Benjamin Franklin once wrote, “In this world nothing can be said to be certain, except death and taxes.”

He was right. Although going to great lengths to avoid either is a proverbial waste of time, tax and estate-planning experts often hear of folks who tried to “dodge the taxman” to maximize what they would leave to their heirs.

Such efforts often backfire.

One of the most common ways people try to avoid having their money go to the government when they die is to hide cash.

However, when your money is in cash outside the protection of a financial institution ― as in, stuffed under a mattress, in a plastic bag in the freezer, under a stair tread, or in a safe-deposit box to which multiple people have access ― it is unlikely to wind up going where you want it to go, say seasoned trust and estate-planning experts.

The first person who gets to it will bury it in a hole in the backyard and claim they never saw it or that the safe-deposit box was empty when they got to it: game over.

Better options exist.

Just as you can reduce your income tax through deductions, exemptions, and credits, you can use similar legal vehicles to reduce estate taxes. Here are some options:


Know the limits. First, find out whether your estate will owe anything. Realistically, most estates don’t have to pay the estate tax because the limits are so high.

Straightaway, under today’s guidelines, every individual has an exemption credit of $11.7 million. That means they can gift that amount directly to their heirs without owing any federal estate taxes.

For married couples, that exemption is over $23 million. So, unless you will be leaving more than that, paying federal estate tax is not a concern.

If an individual leaves more than $11.7 million, only the amount over that is subject to tax. But those taxes are steep: The federal estate tax was up to 40% in 2021. (Because these numbers change, be sure to consult your accountant or estate attorney.)


Check state law. Whether your estate will owe state taxes depends on where you live.

According to the Tax Foundation, the following 12 states plus the District of Columbia have estate taxes: Connecticut, Hawaii, Illinois, Maine, Maryland, Massachusetts, Minnesota, New York, Oregon, Rhode Island, Vermont, and Washington.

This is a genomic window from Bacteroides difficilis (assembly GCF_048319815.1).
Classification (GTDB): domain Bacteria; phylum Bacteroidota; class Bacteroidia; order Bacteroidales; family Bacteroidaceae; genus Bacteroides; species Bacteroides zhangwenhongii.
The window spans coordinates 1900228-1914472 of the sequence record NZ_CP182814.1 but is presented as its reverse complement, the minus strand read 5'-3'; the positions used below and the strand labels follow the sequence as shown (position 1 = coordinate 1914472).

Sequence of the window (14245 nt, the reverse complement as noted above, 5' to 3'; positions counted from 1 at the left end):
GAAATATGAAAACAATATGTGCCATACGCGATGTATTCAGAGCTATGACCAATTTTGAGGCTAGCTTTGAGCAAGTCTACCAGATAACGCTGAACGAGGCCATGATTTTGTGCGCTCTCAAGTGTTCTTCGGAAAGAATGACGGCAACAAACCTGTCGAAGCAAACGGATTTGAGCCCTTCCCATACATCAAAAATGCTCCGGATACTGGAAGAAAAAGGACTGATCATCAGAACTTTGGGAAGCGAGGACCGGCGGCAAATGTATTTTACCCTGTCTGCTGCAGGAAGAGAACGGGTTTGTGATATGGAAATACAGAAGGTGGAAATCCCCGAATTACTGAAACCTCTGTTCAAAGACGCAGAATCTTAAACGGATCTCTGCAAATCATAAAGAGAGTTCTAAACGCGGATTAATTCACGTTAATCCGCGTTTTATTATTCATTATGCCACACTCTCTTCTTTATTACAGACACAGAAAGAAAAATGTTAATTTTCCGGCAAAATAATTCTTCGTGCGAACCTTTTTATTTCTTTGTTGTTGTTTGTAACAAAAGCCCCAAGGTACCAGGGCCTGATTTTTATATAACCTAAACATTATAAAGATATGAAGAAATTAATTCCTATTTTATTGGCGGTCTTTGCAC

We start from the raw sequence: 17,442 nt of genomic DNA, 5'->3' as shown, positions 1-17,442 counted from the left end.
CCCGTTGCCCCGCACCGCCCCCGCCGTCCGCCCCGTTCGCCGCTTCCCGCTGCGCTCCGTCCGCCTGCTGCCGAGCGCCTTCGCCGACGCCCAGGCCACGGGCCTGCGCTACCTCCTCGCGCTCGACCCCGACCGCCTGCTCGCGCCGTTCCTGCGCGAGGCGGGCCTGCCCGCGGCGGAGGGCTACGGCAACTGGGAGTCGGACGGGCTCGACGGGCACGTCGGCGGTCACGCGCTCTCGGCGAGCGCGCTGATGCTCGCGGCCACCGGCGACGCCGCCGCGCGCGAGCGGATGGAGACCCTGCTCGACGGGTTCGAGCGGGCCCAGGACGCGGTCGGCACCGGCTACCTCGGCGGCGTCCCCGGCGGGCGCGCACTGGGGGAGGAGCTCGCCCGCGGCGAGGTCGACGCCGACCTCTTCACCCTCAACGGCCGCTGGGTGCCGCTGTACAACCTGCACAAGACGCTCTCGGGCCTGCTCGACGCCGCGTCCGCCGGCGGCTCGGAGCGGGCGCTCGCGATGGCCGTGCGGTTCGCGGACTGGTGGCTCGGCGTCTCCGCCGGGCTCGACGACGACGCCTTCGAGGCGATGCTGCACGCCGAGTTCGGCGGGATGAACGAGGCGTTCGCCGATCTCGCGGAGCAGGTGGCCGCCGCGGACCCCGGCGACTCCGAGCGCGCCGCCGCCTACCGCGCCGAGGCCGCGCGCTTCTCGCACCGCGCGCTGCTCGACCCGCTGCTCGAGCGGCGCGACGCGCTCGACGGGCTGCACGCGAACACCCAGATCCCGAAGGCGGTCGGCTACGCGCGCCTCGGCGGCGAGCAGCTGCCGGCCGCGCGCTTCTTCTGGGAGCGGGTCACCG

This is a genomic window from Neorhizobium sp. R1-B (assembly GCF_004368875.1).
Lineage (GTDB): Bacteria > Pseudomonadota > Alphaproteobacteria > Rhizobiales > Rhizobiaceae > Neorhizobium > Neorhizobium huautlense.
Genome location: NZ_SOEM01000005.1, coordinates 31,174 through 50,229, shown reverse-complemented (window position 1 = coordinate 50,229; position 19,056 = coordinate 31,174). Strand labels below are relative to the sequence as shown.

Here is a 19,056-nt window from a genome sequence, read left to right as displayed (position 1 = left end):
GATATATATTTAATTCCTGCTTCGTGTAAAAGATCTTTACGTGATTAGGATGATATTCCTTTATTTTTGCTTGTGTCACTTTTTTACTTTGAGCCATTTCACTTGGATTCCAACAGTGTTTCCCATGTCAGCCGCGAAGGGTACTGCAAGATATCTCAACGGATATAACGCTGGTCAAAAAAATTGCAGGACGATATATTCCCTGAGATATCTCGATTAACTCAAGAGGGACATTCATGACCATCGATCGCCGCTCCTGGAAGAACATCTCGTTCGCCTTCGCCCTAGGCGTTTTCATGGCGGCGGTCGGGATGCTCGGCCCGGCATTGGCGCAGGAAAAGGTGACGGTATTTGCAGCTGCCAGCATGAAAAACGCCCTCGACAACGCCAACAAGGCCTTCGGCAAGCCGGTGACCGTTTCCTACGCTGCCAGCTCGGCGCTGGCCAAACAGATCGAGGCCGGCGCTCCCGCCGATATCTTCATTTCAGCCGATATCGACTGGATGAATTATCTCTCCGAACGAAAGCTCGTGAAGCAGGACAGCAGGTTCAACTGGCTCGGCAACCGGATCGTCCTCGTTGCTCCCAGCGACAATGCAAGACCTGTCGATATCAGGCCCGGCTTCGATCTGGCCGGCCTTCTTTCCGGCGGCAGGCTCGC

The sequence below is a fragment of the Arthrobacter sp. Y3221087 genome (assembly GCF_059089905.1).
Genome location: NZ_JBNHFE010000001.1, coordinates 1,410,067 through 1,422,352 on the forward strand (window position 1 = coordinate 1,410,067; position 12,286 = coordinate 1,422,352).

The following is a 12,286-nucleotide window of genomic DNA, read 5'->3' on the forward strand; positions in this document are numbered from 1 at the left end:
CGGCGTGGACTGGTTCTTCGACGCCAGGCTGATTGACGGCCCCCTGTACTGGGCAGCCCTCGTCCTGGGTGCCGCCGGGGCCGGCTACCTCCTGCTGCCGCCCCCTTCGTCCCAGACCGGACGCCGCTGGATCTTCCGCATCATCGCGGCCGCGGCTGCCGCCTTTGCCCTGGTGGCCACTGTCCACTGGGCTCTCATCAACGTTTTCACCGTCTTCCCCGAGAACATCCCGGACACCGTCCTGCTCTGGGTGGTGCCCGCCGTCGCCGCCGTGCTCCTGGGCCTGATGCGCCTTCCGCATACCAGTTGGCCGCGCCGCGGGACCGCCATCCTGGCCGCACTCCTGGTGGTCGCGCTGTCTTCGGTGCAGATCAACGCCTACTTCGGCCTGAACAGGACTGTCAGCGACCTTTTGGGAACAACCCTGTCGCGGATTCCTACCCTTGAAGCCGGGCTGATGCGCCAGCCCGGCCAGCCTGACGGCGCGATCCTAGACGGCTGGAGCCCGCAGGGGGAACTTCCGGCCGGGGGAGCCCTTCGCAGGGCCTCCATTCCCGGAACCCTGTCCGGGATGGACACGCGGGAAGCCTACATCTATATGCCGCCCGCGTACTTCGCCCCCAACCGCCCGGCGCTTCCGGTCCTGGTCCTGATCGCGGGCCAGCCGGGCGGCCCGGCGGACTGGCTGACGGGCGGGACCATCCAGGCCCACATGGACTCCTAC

The following six have inheritance taxes: Iowa, Kentucky, Maryland, Nebraska, New Jersey, and Pennsylvania. (Maryland is the only state that has both.)


Spouses are protected. If you’re married when you die, a marital deduction lets you leave your estate, regardless of its size, to your spouse tax-free.


Leave some to charity. If avoiding taxes is your top concern, one option is to donate any amount beyond the taxable threshold to charity. Such contributions are 100% tax-free and, thus, can greatly reduce what a person’s estate will owe in taxes.


Set up a charitable remainder trust. Work with an adviser to create a charitable remainder trust, which takes assets from the donor’s estate to set up a separate trust.

That trust creates an income stream back to the donor or to his or her beneficiaries while they are alive, and then the remainder goes to a designated charity.


Get life insurance. If you’re among those who have more than $11.7 million to leave to loved ones, consider buying a life insurance policy.

Life insurance can be set up so it’s estate-tax-free, which makes it a great planning tool.

With good planning, you can get both spouses’ tax exemptions, throw in life insurance, and avoid all taxes, say experts.


Consider creating a trust. Having assets in a trust (a legal entity that holds assets on behalf of an individual) adds greater asset protection than a simple will does.

Besides helping insulate an estate from paying taxes, a properly created trust can protect assets from creditors and prevent money from going to those outside the bloodline.

Putting cash in the freezer or under a stair tread doesn’t do any of that. It’s simply bad planning.


Marni Jameson is a nationally syndicated home and lifestyle columnist and author of six books, including the just-released What to Do With Everything You Own to Leave the Legacy You Want ― From-the-Heart Estate Planning for Everyone, Whatever Your Situation ( You may reach her at

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